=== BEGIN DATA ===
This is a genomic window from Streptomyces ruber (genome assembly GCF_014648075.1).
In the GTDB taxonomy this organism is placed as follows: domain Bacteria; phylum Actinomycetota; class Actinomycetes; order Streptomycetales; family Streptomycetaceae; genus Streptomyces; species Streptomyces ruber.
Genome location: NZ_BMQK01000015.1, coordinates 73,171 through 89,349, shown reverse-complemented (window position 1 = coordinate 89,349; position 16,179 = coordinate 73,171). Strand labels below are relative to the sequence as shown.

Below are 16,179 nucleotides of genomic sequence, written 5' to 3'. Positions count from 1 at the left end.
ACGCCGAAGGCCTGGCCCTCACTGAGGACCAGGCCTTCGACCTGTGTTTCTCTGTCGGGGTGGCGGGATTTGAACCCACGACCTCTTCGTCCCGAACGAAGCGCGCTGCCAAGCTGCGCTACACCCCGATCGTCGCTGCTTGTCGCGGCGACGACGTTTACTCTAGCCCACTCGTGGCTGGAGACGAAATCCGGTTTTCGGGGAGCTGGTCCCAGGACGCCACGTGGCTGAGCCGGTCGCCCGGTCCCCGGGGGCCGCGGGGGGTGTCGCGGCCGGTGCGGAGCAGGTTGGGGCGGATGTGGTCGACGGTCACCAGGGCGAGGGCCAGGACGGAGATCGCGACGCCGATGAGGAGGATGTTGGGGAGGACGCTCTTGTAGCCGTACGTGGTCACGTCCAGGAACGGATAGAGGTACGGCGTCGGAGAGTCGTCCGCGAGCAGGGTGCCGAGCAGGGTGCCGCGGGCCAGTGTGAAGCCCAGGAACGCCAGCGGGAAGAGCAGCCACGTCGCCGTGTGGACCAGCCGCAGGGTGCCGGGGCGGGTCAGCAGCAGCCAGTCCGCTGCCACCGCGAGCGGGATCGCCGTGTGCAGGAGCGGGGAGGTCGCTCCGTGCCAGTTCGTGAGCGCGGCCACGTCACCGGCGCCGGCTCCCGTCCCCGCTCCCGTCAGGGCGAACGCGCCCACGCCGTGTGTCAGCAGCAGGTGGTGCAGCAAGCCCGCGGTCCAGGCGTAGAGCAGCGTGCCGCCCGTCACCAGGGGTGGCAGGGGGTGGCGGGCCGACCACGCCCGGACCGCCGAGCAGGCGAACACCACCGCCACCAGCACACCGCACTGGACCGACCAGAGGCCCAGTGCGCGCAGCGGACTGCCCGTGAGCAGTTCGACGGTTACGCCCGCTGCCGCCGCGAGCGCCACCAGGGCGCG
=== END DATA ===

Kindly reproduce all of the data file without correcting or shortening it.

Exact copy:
This is a genomic window from Streptomyces ruber (genome assembly GCF_014648075.1).
In the GTDB taxonomy this organism is placed as follows: domain Bacteria; phylum Actinomycetota; class Actinomycetes; order Streptomycetales; family Streptomycetaceae; genus Streptomyces; species Streptomyces ruber.
Genome location: NZ_BMQK01000015.1, coordinates 73,171 through 89,349, shown reverse-complemented (window position 1 = coordinate 89,349; position 16,179 = coordinate 73,171). Strand labels below are relative to the sequence as shown.

Below are 16,179 nucleotides of genomic sequence, written 5' to 3'. Positions count from 1 at the left end.
ACGCCGAAGGCCTGGCCCTCACTGAGGACCAGGCCTTCGACCTGTGTTTCTCTGTCGGGGTGGCGGGATTTGAACCCACGACCTCTTCGTCCCGAACGAAGCGCGCTGCCAAGCTGCGCTACACCCCGATCGTCGCTGCTTGTCGCGGCGACGACGTTTACTCTAGCCCACTCGTGGCTGGAGACGAAATCCGGTTTTCGGGGAGCTGGTCCCAGGACGCCACGTGGCTGAGCCGGTCGCCCGGTCCCCGGGGGCCGCGGGGGGTGTCGCGGCCGGTGCGGAGCAGGTTGGGGCGGATGTGGTCGACGGTCACCAGGGCGAGGGCCAGGACGGAGATCGCGACGCCGATGAGGAGGATGTTGGGGAGGACGCTCTTGTAGCCGTACGTGGTCACGTCCAGGAACGGATAGAGGTACGGCGTCGGAGAGTCGTCCGCGAGCAGGGTGCCGAGCAGGGTGCCGCGGGCCAGTGTGAAGCCCAGGAACGCCAGCGGGAAGAGCAGCCACGTCGCCGTGTGGACCAGCCGCAGGGTGCCGGGGCGGGTCAGCAGCAGCCAGTCCGCTGCCACCGCGAGCGGGATCGCCGTGTGCAGGAGCGGGGAGGTCGCTCCGTGCCAGTTCGTGAGCGCGGCCACGTCACCGGCGCCGGCTCCCGTCCCCGCTCCCGTCAGGGCGAACGCGCCCACGCCGTGTGTCAGCAGCAGGTGGTGCAGCAAGCCCGCGGTCCAGGCGTAGAGCAGCGTGCCGCCCGTCACCAGGGGTGGCAGGGGGTGGCGGGCCGACCACGCCCGGACCGCCGAGCAGGCGAACACCACCGCCACCAGCACACCGCACTGGACCGACCAGAGGCCCAGTGCGCGCAGCGGACTGCCCGTGAGCAGTTCGACGGTTACGCCCGCTGCCGCCGCGAGCGCCACCAGGGCGCG